The one downside, looking back on it, had I signed, was that the following year or maybe ’85, they had a bunch of rookies on the 25-man roster. It was a very, very high number, one that you never hear of. That was just a couple years after I was drafted, so I quite likely would’ve been one of them.
2. MALINOWSKI: The condensed version of what happened is that the Twins basically low-balled you — though they were also not a team with a bright future, either — and you brought in Scott Boras, and the two sides couldn’t come to an agreement. You entered the winter draft, which does not exist anymore, and the Yankees selected you No. 1. You were then chosen as a compensation pick by the A’s a few days later. Three years later, the A’s traded you to the Dodgers as a player to be named later from a previous trade. You made your debut in September 1987 when you were 25. That’s quite a circuitous route for someone who was once drafted No. 1 overall. How do you look back on that whole experience and how it evolved?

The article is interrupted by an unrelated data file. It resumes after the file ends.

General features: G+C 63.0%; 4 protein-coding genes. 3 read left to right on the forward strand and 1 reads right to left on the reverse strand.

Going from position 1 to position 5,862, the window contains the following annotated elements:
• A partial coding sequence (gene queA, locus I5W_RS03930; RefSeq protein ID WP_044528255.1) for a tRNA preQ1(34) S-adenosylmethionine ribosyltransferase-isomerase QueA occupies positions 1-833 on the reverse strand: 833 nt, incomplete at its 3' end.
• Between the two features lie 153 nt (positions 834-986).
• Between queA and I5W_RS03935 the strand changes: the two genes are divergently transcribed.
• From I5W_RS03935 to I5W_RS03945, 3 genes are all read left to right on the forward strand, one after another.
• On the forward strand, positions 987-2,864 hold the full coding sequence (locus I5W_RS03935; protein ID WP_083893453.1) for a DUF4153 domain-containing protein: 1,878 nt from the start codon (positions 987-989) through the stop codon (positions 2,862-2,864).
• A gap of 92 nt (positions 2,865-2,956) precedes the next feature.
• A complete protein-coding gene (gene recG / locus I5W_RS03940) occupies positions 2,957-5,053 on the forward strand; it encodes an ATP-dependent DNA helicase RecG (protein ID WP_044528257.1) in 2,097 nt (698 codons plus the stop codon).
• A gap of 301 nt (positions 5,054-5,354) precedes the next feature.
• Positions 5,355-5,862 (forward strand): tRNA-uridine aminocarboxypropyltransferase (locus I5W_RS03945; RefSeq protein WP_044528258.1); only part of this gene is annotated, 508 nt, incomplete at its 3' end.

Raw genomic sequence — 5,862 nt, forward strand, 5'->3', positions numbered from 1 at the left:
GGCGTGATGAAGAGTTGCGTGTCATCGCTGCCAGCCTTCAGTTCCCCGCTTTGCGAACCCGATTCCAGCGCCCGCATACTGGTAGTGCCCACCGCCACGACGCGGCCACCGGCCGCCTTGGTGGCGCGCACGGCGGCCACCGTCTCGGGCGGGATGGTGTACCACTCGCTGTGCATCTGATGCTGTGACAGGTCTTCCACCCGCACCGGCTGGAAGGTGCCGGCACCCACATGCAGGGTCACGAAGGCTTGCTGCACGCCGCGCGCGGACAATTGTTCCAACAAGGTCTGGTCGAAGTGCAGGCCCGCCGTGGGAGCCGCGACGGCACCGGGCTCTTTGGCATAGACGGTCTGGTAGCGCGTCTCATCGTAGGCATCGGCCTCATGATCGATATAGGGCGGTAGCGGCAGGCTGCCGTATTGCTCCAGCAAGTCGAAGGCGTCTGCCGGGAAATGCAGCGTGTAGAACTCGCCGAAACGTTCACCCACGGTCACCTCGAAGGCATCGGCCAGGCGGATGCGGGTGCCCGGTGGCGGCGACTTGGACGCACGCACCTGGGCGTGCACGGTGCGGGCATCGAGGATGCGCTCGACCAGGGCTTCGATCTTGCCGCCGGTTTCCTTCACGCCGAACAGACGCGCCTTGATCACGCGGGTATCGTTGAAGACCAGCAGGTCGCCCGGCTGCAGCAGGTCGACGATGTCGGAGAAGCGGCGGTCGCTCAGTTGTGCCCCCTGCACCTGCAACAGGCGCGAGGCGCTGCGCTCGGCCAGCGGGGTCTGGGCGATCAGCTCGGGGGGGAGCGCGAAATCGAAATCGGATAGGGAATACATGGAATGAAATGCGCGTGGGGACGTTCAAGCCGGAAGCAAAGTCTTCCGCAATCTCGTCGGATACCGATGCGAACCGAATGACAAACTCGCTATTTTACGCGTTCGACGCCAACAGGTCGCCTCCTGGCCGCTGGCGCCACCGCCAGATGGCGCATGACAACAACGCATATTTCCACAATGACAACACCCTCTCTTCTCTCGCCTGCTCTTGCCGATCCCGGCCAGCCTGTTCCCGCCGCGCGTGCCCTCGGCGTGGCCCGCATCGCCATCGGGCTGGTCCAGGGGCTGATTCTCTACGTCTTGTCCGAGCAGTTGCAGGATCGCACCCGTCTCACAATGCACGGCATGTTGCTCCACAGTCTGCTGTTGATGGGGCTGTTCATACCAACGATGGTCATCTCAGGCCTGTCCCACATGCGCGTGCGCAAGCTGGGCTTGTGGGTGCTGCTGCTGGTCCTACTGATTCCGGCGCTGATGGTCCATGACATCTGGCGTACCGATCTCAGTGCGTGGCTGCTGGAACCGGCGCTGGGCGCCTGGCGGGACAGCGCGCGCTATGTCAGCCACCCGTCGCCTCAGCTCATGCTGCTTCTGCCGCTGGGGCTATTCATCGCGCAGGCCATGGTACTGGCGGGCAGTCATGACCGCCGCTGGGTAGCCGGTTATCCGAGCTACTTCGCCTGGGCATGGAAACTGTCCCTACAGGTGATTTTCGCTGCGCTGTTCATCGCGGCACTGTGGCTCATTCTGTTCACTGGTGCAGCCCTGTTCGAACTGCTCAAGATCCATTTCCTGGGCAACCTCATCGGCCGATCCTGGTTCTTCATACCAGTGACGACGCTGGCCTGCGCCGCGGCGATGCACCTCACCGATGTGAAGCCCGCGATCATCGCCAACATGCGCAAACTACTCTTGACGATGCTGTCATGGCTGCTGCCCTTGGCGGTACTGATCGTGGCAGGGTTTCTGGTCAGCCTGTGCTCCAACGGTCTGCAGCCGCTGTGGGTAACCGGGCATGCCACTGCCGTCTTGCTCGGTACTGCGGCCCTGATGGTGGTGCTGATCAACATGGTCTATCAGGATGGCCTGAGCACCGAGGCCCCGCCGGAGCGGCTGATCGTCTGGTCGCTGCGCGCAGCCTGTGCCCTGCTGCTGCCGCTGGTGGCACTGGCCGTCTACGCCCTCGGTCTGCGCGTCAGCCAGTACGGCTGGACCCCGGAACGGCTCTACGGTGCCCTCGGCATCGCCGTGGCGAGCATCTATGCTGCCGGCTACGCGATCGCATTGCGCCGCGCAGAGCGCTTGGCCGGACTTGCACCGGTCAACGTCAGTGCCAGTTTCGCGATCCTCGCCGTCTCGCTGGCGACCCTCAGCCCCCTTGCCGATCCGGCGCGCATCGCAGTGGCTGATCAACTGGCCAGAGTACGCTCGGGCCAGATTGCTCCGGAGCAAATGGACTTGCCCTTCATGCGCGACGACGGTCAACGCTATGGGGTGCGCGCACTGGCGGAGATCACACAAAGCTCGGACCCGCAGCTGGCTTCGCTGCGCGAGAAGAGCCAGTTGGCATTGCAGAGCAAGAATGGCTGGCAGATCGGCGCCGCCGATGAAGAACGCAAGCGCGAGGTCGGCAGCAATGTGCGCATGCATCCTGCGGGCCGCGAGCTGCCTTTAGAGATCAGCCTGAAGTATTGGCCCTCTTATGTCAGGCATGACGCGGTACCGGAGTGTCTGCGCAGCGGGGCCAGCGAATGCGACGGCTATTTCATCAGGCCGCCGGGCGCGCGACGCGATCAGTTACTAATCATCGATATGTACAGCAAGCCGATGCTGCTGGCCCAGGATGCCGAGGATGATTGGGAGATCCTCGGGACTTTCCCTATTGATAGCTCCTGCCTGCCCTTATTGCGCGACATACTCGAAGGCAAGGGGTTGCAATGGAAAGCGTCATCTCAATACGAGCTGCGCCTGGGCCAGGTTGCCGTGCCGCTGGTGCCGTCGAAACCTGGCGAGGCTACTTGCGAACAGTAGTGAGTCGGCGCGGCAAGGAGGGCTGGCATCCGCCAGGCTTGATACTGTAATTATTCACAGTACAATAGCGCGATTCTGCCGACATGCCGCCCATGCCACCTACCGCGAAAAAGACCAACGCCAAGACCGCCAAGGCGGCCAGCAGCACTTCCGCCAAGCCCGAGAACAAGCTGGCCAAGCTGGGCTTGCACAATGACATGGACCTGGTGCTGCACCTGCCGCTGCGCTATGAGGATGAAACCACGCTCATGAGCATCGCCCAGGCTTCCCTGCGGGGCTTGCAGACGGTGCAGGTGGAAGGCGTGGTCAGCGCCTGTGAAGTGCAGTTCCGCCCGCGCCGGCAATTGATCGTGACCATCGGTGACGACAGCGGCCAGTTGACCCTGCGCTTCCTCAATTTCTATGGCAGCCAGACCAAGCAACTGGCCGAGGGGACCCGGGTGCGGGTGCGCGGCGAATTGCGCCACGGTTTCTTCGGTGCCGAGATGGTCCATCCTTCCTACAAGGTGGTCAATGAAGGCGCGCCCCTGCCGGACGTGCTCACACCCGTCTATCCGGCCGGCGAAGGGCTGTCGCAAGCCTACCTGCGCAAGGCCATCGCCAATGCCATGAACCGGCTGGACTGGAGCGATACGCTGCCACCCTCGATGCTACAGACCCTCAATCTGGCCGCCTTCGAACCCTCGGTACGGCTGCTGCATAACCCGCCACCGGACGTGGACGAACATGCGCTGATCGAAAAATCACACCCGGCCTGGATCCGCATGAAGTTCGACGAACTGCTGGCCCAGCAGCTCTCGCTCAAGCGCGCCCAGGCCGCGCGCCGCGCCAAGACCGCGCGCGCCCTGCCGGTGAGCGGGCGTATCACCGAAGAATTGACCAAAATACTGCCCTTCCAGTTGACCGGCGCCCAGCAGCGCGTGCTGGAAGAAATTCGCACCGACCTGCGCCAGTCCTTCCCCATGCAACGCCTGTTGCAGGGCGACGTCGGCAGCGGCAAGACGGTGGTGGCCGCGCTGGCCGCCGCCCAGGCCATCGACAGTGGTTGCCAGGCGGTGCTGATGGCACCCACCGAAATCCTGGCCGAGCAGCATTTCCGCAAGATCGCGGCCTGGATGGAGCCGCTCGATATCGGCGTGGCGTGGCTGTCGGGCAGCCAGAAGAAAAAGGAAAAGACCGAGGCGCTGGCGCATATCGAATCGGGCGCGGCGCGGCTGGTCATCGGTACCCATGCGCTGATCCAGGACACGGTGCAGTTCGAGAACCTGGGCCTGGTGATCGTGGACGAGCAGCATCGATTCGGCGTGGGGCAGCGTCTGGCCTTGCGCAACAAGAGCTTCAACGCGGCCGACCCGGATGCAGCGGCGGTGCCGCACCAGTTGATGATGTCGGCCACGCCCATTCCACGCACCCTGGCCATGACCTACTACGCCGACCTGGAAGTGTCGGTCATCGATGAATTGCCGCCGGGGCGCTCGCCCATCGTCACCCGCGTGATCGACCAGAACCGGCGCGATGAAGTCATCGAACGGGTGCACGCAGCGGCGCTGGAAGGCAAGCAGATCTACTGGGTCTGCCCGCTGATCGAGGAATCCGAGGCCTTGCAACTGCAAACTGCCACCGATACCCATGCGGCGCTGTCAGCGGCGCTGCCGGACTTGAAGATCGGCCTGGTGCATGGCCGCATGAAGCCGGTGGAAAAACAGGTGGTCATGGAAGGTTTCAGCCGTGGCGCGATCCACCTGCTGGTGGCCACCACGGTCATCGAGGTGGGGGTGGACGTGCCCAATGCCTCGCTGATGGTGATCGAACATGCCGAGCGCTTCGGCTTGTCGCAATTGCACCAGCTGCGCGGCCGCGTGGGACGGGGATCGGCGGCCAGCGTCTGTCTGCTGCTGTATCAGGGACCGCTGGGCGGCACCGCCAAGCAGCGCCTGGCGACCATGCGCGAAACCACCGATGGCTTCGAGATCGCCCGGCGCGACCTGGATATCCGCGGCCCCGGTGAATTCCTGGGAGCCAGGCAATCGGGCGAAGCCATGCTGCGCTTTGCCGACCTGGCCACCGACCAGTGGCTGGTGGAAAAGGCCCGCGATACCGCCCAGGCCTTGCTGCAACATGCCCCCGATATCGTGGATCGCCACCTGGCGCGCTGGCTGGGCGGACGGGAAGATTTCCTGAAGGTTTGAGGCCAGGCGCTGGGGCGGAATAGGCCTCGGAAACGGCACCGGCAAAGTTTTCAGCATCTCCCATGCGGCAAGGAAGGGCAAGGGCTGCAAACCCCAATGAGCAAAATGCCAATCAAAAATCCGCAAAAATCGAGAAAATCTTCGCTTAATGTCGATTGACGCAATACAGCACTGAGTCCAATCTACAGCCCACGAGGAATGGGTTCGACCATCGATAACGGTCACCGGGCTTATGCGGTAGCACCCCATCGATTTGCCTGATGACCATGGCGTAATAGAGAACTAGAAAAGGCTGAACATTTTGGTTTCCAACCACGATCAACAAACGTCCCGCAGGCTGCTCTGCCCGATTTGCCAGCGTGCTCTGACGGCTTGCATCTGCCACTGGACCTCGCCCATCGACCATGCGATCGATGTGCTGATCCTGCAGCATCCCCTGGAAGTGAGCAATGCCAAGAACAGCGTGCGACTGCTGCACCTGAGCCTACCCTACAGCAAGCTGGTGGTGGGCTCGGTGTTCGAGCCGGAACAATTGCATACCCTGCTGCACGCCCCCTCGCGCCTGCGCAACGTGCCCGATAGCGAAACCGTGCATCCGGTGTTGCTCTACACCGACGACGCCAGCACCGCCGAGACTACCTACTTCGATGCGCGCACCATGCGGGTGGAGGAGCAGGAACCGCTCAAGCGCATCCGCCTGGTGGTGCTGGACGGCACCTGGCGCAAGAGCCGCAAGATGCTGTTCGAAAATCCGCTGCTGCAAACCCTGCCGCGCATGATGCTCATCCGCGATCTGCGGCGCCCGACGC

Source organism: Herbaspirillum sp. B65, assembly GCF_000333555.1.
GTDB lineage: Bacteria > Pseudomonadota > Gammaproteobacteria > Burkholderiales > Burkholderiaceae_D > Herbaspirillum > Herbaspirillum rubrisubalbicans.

BELCHER: You know, I didn’t give it a whole lot of thought because I was a kid who came from a background that didn’t lend itself to a guy who was going to jettison himself to the big leagues real quick. I didn’t pitch in high school. I wasn’t highly recruited out of high school. I ended up going to a small NAIA school in Ohio and didn’t pitch a whole lot of innings in three years. So the route that it took me to get to the big leagues kinda matched what my pedigree was at that point, to be honest with you.
3. MALINOWSKI: You were in the A’s minor league system for three years but made your MLB debut with the Dodgers three days after the A’s traded you to Los Angeles. You went 12-6 the following year, then you helped beat the A’s in the World Series. How satisfying was that sequence of events?